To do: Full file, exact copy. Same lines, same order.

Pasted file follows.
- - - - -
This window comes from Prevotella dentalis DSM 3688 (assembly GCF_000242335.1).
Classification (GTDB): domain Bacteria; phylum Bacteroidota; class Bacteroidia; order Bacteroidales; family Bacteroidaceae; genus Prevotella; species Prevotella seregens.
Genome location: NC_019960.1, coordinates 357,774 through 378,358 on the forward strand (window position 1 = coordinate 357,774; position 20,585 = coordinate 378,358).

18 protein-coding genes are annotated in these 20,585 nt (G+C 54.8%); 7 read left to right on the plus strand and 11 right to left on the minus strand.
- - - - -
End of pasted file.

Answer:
This window comes from Prevotella dentalis DSM 3688 (assembly GCF_000242335.1).
Classification (GTDB): domain Bacteria; phylum Bacteroidota; class Bacteroidia; order Bacteroidales; family Bacteroidaceae; genus Prevotella; species Prevotella seregens.
Genome location: NC_019960.1, coordinates 357,774 through 378,358 on the forward strand (window position 1 = coordinate 357,774; position 20,585 = coordinate 378,358).

18 protein-coding genes are annotated in these 20,585 nt (G+C 54.8%); 7 read left to right on the plus strand and 11 right to left on the minus strand.